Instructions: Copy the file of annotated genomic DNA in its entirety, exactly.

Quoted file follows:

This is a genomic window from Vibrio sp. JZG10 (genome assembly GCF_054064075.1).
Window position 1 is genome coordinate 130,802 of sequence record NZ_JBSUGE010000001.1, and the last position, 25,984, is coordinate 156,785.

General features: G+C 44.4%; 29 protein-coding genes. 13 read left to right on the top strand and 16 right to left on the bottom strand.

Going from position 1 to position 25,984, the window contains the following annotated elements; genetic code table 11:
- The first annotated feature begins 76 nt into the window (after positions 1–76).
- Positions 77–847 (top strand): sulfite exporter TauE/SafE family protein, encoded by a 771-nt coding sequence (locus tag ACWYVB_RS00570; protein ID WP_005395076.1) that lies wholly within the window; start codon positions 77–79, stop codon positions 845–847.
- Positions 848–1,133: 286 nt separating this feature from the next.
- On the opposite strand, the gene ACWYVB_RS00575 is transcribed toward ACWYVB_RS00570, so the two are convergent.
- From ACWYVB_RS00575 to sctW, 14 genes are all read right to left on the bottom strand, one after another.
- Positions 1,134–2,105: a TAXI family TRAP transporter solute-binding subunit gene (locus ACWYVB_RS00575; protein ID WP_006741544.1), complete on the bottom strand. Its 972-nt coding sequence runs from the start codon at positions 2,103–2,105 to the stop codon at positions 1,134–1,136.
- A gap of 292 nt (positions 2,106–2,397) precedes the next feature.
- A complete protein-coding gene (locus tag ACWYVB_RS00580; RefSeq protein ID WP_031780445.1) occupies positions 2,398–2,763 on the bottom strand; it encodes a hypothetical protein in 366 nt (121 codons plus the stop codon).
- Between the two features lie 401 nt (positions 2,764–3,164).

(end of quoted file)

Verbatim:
This is a genomic window from Vibrio sp. JZG10 (genome assembly GCF_054064075.1).
Window position 1 is genome coordinate 130,802 of sequence record NZ_JBSUGE010000001.1, and the last position, 25,984, is coordinate 156,785.

General features: G+C 44.4%; 29 protein-coding genes. 13 read left to right on the top strand and 16 right to left on the bottom strand.

Going from position 1 to position 25,984, the window contains the following annotated elements; genetic code table 11:
- The first annotated feature begins 76 nt into the window (after positions 1–76).
- Positions 77–847 (top strand): sulfite exporter TauE/SafE family protein, encoded by a 771-nt coding sequence (locus tag ACWYVB_RS00570; protein ID WP_005395076.1) that lies wholly within the window; start codon positions 77–79, stop codon positions 845–847.
- Positions 848–1,133: 286 nt separating this feature from the next.
- On the opposite strand, the gene ACWYVB_RS00575 is transcribed toward ACWYVB_RS00570, so the two are convergent.
- From ACWYVB_RS00575 to sctW, 14 genes are all read right to left on the bottom strand, one after another.
- Positions 1,134–2,105: a TAXI family TRAP transporter solute-binding subunit gene (locus ACWYVB_RS00575; protein ID WP_006741544.1), complete on the bottom strand. Its 972-nt coding sequence runs from the start codon at positions 2,103–2,105 to the stop codon at positions 1,134–1,136.
- A gap of 292 nt (positions 2,106–2,397) precedes the next feature.
- A complete protein-coding gene (locus tag ACWYVB_RS00580; RefSeq protein ID WP_031780445.1) occupies positions 2,398–2,763 on the bottom strand; it encodes a hypothetical protein in 366 nt (121 codons plus the stop codon).
- Between the two features lie 401 nt (positions 2,764–3,164).